A Question of Design: Gender in Hawaiian Kauhale

Lecture | April 18 | 12-1 p.m. |  2251 College (Archaeological Research Facility)

 Kirsten Vacca

 Archaeological Research Facility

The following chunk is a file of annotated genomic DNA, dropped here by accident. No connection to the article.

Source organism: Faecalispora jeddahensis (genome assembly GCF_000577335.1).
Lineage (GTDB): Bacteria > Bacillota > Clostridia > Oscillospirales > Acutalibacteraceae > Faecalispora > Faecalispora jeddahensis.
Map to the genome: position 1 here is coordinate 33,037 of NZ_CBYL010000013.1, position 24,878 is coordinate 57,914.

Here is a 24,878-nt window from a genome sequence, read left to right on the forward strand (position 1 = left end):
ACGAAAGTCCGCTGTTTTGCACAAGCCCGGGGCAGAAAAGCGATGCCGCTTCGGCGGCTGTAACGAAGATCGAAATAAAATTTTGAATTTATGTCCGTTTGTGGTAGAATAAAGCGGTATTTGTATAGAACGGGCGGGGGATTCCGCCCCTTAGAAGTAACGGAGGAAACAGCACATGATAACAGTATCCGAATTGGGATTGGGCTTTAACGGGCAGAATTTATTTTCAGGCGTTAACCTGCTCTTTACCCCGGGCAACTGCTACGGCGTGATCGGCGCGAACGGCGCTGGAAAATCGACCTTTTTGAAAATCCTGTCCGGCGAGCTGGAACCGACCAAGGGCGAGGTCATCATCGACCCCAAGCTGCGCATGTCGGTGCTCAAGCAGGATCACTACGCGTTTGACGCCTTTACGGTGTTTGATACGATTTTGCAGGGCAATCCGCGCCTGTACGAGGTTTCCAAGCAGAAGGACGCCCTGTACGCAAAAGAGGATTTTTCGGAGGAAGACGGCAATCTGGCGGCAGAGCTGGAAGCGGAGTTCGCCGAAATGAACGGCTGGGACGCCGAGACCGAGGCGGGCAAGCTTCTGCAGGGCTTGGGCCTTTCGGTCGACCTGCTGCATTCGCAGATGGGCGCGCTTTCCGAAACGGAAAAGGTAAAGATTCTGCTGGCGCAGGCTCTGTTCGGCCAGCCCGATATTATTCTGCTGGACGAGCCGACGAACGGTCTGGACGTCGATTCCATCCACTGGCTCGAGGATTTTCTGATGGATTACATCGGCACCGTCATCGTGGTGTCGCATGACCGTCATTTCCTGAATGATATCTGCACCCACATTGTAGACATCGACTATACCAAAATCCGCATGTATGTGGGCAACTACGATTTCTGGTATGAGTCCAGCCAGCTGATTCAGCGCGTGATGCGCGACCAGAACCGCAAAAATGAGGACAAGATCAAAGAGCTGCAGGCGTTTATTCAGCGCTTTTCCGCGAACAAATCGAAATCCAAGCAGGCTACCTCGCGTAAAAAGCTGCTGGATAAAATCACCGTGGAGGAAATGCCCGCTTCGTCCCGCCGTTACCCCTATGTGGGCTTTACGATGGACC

This talk reviews the results of a research project conducted in Nu‘u, Kaupō, Maui. The focus of this project was an examination of the kauhale (house complex) construction phenomena researchers in Hawaiian archaeology postulate reflect a gender-segregated use of space and gender-segregated activities. Previous work in Hawaiian archaeology has relied on late 19th and early 20th century ethnohistoric documents that outline a hierarchy between binary male and female genders, reinforced by spatial separation of certain activities. The question remains to what degree these interpretations already reflect the adoption of a Eurocentric gender binary. Moreover, these sources clearly stem from a particular intersection of identity-- men of the dominant class in Hawaiian society. Drawing on excavations of seven house complexes in Nu‘u that date to the 16th to 17th centuries, the approach utilizes geoarchaeological methods to assesses the degree to which activities of everyday life were separated in space; the correspondence or lack of correspondence between activities that were evident in separate spaces; and the degree to which any spatial segregation of activities aligns with other evidence indicating the salience of class stratification. By using new methods which allow recovery of micro-residues, the difference in use of space within and between sites becomes increasingly visible. The results promise to provide a foundation for conceptualizing how daily practices in 17th century Hawai‘i shaped the landscape, with reverberating effects for the creation, maintenance, and subversion of hegemonic social structures.